Treatments to begin next month for Little Fire Ants in Waimanalo

The Hawaii Dept. Of Agriculture will begin treatment next month to eradicate a colony of Little Fire Ants in Waimanalo, officials said Friday.

Out of roughly 1,500 ants collected from bait traps throughout a 50-acre area from Kumuhau St. to Mahailua St., only 60 were Little Fire Ants, according to Rob Curtiss, the department’s LFA incident commander. The infested area is estimated at three-and-a-half acres. The total treatment area, including a buffer zone, will cover six acres.

“It’s a small enough infestation that using the methods that have been developed by the Hawaii Ant Lab that have been already proven to eradicate infestations of the same size, we’re certain we can eradicate it,” Curtiss said.

The multi-step plan includes preparing access routes for treatment, multiple applications of several types of pesticides over a period of one year, pesticide monitoring and continued surveying of the area.

Curtiss says Hawaii Ant Lab will administer eight treatments over a 12-month period. Personnel with the department’s Pesticides Branch will also be on hand to ensure the treatments are compliant with pesticide laws. Water samples from the stream will be taken throughout the treatment period to test for pesticide residue.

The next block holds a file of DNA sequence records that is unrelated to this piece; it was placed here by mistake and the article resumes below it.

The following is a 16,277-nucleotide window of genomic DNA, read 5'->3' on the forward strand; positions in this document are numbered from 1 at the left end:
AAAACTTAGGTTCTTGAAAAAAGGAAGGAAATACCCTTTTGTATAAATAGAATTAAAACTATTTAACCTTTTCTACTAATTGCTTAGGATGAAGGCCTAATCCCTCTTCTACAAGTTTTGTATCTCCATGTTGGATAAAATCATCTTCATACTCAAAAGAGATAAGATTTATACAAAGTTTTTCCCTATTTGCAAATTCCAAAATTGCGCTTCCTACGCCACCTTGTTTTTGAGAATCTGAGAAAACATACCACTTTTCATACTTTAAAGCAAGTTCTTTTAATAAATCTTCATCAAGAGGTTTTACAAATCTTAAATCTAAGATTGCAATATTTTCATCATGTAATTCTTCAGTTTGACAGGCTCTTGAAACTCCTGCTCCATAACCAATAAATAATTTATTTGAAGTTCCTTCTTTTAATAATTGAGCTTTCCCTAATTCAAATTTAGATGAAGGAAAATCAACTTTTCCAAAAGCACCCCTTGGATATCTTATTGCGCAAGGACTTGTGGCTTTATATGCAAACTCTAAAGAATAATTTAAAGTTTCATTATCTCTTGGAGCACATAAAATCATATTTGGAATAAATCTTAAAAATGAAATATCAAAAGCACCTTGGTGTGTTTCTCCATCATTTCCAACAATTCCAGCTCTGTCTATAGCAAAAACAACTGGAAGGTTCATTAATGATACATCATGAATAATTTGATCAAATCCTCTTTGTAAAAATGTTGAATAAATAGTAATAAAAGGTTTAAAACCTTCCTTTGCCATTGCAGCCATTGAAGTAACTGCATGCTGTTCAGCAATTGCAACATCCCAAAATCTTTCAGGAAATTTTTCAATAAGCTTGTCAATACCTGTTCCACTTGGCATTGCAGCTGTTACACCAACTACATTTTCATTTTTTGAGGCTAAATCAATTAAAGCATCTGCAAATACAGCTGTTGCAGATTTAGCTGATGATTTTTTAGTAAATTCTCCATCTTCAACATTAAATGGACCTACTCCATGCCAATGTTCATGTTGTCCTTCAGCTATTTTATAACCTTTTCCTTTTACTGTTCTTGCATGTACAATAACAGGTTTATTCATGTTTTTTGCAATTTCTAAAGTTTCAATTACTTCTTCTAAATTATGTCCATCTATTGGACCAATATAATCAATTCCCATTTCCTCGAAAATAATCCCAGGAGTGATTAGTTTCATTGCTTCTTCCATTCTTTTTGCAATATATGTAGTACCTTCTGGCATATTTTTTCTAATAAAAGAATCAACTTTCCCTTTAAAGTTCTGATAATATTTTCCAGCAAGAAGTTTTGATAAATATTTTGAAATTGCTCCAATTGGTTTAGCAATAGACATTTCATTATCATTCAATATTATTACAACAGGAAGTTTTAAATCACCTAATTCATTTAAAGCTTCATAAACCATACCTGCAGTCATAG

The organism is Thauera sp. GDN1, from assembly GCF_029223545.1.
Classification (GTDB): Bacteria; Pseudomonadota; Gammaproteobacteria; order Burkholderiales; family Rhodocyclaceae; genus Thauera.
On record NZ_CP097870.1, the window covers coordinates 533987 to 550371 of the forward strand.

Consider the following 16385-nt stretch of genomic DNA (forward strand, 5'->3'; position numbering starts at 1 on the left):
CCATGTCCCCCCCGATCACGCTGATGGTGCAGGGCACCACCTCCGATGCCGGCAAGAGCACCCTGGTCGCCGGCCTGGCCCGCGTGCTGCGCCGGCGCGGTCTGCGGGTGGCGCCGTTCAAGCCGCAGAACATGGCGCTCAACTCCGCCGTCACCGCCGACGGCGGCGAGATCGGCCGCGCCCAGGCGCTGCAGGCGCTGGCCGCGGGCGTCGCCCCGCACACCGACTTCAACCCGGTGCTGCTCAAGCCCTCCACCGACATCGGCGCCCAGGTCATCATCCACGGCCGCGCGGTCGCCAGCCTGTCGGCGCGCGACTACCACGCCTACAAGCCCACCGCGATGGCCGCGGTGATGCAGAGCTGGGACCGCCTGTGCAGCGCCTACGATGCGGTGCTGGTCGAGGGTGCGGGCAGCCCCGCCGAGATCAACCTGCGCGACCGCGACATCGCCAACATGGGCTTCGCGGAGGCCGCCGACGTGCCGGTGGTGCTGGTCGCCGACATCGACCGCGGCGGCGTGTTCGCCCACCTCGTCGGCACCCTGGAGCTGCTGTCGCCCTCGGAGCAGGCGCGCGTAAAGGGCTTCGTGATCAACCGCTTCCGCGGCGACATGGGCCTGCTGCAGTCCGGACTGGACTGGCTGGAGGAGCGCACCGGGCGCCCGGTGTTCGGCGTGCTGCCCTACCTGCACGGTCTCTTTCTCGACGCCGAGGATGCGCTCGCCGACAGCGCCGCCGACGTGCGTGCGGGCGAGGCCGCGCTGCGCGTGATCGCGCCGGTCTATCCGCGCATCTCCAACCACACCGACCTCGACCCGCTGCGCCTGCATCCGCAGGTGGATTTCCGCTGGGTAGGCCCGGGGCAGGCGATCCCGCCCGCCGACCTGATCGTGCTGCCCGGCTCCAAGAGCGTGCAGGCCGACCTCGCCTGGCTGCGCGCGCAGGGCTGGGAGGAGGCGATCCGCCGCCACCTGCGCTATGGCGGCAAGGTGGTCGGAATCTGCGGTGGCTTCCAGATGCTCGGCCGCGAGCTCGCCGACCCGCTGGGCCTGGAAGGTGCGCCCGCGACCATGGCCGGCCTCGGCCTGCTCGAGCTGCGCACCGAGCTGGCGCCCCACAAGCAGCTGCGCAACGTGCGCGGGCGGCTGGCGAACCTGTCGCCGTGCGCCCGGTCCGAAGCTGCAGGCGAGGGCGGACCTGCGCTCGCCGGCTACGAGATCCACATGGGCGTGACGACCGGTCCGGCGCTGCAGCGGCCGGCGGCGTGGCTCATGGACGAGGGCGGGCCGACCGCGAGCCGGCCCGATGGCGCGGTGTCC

Baiting Little Fire Ants in Waimanalo
Read: Eradication options in Waimanalo Little Ant infestation

“There will be a combination of three different pesticides,” he explained. “There will be a Tango, which will be applied to the gel bait into the trees. There will be granular baits, two different ones, which we will switch on and off to change the chemical that’s being used against the ants so they don’t get used to it.”

After one year of treatments, the department will monitor the area for three more years to confirm the eradication. The department is also monitoring nearby nurseries, though none show signs of infestation, Curtiss said.

The colony, which is located in a gulch and an abandoned lot, had likely been there for several years undetected, he added.

Officials say LFA was detected previously on hapuu from Hawaii Island a few nurseries and garden shops earlier this year, but those areas were treated and are now clear of LFA.

The department urges the public to continue reporting potential infestations by calling its toll-free Pest Control Hotline at 643-PEST (7378).

A catalog of Little Fire Ants found in Hawaii
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